The truth about the Corvid-19 and what you need to know – part 4.


We continue our coverage of the real truth about the Corvid 19 with a move back home to Europe and a closer look at the bird most UK people will have in mind when they hear the word “crow”.

This is practically the type species of the Corvids, and so no Corvid-19 analysis worth its salt should overlook it without needing to eat it.

 

Photo of a Carrion crow scavenging in Dorset by Ian Kirk on CC 2.0 licence. Many thanks to the photographer.

We are presenting the info for each Corvid in a similar tabular form and there will be a publication available at the end of the series where you will be able to get hold of the combined table.

Common Name Carrion Crow
Other names Common crow
German Aaskraehe
French Corneille noire
Russian Чёрная ворона
Polish Czarnowron
Scientific Name Corvus corone
Number of species in the genus 45
Number of subspecies in this species 2 or 4 (see below)
Literal meaning of Scientific name Raven (Latin) crow (Greek)
Described by Linnaeus 1758
First attested in literature Known and written about from classical times.
Wingspan (cm) 100
Length bill to tail (cm) 52
Distribution Two distributions, one in Western Europe, the other in East Asia, with a large belt in between of the closely related hooded crow.
Remarks There are two subspecies of carrion crow and it is the most common crow in the UK, and this is what we would call it as I was growing up. One is the West European version and the other is the East Asian one. The bird which separates them is the hooded crow Corvus cornix which was previously considered a subpecies (or rather, four subspecies as itself has four subspecies). In Warsaw we never see fully black crows (ravens and rooks yes, but the crows per se are only hooded crows) and one rarely sees hooded crows in the UK. It is a loner and an omnivore including a penchant for carrion, hence the name.  The bird exhibits extraordinary intelligence and is able to mimic human vocalisations, close to the levels exhibited by ravens. They distinguish between different human and crow faces and hild grudges a long time against people or animals which disturb them. They tend to get into extensive conflicts with seagulls which prey on their nests.
Migrations Slightly migratory. Winter and summer areas are marbled on the map.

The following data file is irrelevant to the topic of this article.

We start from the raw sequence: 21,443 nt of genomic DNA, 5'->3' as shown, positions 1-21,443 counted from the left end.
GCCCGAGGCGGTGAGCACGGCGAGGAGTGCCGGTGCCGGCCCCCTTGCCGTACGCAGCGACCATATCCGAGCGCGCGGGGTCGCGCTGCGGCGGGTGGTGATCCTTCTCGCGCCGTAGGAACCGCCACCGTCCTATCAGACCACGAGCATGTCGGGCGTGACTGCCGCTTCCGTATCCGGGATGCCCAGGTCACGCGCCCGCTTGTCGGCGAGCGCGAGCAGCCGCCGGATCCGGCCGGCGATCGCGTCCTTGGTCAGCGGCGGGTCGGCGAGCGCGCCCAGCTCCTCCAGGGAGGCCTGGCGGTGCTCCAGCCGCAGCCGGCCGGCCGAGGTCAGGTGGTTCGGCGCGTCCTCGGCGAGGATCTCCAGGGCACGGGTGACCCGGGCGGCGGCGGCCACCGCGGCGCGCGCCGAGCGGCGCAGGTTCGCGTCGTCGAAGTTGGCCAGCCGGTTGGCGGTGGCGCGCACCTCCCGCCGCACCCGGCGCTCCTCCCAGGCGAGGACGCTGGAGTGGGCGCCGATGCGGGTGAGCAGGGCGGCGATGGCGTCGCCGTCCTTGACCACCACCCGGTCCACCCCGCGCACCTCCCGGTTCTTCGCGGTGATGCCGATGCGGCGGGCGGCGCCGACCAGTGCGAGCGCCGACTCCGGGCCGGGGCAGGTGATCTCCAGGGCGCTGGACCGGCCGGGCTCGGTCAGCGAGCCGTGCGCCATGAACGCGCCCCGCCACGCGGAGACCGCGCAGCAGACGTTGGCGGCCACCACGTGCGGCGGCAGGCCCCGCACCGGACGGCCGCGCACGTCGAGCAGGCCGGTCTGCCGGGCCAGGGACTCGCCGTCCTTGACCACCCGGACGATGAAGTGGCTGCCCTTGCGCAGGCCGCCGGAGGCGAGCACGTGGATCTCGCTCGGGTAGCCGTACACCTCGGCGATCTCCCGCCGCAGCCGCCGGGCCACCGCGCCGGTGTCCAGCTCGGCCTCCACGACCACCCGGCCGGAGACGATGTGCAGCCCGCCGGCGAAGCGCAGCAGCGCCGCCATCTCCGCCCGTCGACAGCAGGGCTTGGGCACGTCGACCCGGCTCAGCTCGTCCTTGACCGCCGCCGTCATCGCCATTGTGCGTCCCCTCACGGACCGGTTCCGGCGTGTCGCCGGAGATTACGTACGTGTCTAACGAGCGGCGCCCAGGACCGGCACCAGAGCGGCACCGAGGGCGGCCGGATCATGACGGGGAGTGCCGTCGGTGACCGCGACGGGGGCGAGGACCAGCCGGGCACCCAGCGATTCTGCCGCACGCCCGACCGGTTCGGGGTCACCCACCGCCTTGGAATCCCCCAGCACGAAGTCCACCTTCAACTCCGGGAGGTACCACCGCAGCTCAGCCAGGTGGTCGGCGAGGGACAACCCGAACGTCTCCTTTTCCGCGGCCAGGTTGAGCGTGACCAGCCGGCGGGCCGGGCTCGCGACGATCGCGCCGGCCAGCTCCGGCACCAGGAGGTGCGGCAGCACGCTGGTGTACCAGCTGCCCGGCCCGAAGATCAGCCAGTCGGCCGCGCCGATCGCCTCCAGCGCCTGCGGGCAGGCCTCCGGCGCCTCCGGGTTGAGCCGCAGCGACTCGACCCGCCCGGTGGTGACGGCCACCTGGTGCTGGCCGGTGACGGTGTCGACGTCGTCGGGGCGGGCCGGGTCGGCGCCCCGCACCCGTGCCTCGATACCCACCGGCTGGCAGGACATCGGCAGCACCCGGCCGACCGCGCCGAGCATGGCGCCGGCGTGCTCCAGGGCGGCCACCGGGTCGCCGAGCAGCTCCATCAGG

Sexual dimorphism Barely noticeable, other than a slight crest on some males, which are larger
Close relatives As mentioned above the carrion crow and the hooded crow are related and also they are known to be capable of fertile crosses but are apparently not to one another’s taste ( a phenomenon known as koinophilia)
Not close relatives thought to be close Confused with rooks, although they have white faces, and ravens which are much larger, but these birds are close relatives also, as is the very similar American black crow.
Cultural significance Countless cultural references exist, one that comes to mind is the “monstrous crow, as black as a tar barrel” in the Tweedle Dum and Tweedle Dee poem in Alice through the Looking Glass.

 

 

About David J. James

56 year old UK origin Chartered Accountant and business consultant who loves languages, literature, history, religion, politics, internet, vlogging and blogging and lively written or spoken discussion, plays backgammon and a few other board games. Walks and listens to Audible for hours a day usually, and avoids use of the car. Conservative Christian, married to an angel with advanced Multiple Sclerosis. We have three kids, two of them autistic, and we live in Warsaw, Poland. On the board of the main British-Polish charity Fundacja Sue Ryder in Poland, and involved in the Vocational Autistic School of "Nie Z Tej Bajki" in Warsaw. Member of Gideons International. Serves on two committees of the Chamber of Auditors in Poland, and on several Boards and Supervisory Boards. Has own consultancy called Quoracy.com delivering business governance and audit/valuation solutions as well as mentoring. Author of the GoldList Method for systematic optimal use of the long-term memory in learning.

Posted on 05/06/2020, in Birds and Mammals and tagged , , . Bookmark the permalink. Leave a comment.

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